**** River Rising, Athol Dickson, 2005
Ladies and gentlemen, we have a winner. Literally and figuratively. Athol gets the first four-star review of the year, but more impressively, he won several awards with this book.
OK, let's get the annoying question out of the way right off the bat. Athol tells you how to pronounce his name. It's kinda like a person with a lisp saying basil, but without the 'B' on the front.
So, you're saying, what exactly does it take to get the coveted Four-Star Wunderfool review? I mean, if Russo didn't get it, who can? Here's what it takes:
Brilliant writing, a compelling story and unforgettable characters all mixed together into a book that is a must-read for anyone.
Russo came close. Really close. The only thing that kept him him out of the four-star level is the last four words: must-read for anyone. Straight Man is a little raw in spots for my tastes and I wouldn't recommend it to my mother. Still a great book, though.
But forget Russo. We're talking about Athol and River Rising. Up to now I've known Athol chiefly for his questionable movie recommendations. (I rented Ten Items or Less based on his recommend. My advice: miss it if you can.)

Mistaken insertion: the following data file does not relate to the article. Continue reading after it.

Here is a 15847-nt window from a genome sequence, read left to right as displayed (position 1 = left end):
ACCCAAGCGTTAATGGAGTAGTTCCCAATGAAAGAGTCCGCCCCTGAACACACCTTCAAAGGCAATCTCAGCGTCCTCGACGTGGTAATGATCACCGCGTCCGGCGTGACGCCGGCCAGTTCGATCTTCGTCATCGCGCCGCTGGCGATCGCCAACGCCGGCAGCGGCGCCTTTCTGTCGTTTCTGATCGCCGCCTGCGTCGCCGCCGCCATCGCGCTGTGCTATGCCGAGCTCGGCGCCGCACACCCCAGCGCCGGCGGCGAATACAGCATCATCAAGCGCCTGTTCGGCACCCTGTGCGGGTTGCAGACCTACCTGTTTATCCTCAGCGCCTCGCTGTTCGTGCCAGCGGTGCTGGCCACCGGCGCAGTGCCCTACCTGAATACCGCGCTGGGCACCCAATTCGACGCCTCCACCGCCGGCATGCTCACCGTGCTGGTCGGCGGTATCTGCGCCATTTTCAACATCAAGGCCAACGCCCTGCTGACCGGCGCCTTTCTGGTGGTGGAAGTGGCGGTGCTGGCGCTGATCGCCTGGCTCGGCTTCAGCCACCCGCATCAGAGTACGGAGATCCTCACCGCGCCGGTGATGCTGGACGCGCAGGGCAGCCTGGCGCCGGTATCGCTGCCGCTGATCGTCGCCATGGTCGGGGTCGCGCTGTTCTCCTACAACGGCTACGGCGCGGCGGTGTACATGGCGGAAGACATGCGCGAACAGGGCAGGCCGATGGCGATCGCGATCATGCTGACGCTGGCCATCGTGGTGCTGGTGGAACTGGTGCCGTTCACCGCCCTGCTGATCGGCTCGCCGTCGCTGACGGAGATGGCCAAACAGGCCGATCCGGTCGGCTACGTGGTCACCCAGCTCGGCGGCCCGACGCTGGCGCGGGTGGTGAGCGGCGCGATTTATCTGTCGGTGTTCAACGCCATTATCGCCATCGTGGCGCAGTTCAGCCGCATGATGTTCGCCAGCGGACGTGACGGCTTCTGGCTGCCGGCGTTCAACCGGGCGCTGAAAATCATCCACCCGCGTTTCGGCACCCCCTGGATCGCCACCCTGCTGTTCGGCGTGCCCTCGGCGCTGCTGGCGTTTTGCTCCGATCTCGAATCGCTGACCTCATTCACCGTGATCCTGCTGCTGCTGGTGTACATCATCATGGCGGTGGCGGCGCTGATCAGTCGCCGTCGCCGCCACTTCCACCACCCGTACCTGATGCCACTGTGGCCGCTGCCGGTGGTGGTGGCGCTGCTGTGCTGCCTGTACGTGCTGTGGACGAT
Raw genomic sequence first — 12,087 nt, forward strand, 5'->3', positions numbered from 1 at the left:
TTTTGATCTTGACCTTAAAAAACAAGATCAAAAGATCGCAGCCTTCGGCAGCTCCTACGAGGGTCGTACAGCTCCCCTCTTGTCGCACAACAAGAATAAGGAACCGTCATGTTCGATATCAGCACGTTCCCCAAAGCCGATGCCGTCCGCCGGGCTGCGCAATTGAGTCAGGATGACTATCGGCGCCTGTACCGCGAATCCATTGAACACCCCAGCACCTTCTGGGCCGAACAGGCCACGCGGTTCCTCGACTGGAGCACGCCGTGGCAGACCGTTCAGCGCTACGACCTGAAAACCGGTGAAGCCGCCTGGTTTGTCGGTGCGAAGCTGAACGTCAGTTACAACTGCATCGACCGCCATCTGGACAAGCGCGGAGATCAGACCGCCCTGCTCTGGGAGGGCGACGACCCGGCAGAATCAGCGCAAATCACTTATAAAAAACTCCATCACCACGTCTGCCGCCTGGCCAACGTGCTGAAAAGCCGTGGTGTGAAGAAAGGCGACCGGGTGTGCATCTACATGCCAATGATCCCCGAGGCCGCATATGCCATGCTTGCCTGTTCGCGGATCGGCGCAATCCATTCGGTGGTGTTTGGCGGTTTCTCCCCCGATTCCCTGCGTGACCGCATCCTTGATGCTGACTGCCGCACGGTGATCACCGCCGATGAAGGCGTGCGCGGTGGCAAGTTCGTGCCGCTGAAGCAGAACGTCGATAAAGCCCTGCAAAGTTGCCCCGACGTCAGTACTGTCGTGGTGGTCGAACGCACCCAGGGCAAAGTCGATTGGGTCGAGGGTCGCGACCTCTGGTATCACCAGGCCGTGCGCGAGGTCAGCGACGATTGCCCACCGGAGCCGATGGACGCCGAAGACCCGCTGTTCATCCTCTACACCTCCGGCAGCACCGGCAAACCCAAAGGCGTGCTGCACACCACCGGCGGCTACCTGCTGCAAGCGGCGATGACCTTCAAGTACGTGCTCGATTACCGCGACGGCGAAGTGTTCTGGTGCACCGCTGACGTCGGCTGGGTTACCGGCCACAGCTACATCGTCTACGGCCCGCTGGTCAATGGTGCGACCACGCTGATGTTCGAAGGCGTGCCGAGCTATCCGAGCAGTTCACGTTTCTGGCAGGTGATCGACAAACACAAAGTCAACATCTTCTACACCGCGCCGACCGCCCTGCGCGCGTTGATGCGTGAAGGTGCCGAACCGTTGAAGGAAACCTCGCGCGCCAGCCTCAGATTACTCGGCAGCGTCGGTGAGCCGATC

But fortunately for all of us, Athol is better at writing books than picking movies. Much better. River Rising has all the elements of a Four-Star Wunderfool pick in spades and passes the elliptical test with room to spare. Athol is a master. This is literature, pure and simple. I'm reading River Rising and thinking, "I want to write like this. It's time to take it to the next level."
The ending had just the right touch of reality and wistfulness. I was a perfect ending. I don't recall ever finishing a book and thinking, "Wow, that was exactly the best way to end this book." I have now.
Now I'll have to read the rest of his stuff. His newest one is up for the Christy. I haven't read anything by the other two finalists, although I did briefly meet Steven James at a film conference this year. If they asked, I'd tell them to not spend too much time working up an acceptance speech.
Fortunately, I doubt I'll ever have a book up against Athol in a competition. One of the advantages of learning how to write screenplays instead of cranking out more novels. Plus, I doubt we'd end up in the same category. Although why River Rising was in the suspense category for the Christy is a little puzzling to me. Great book, but not what I'd call a suspense novel.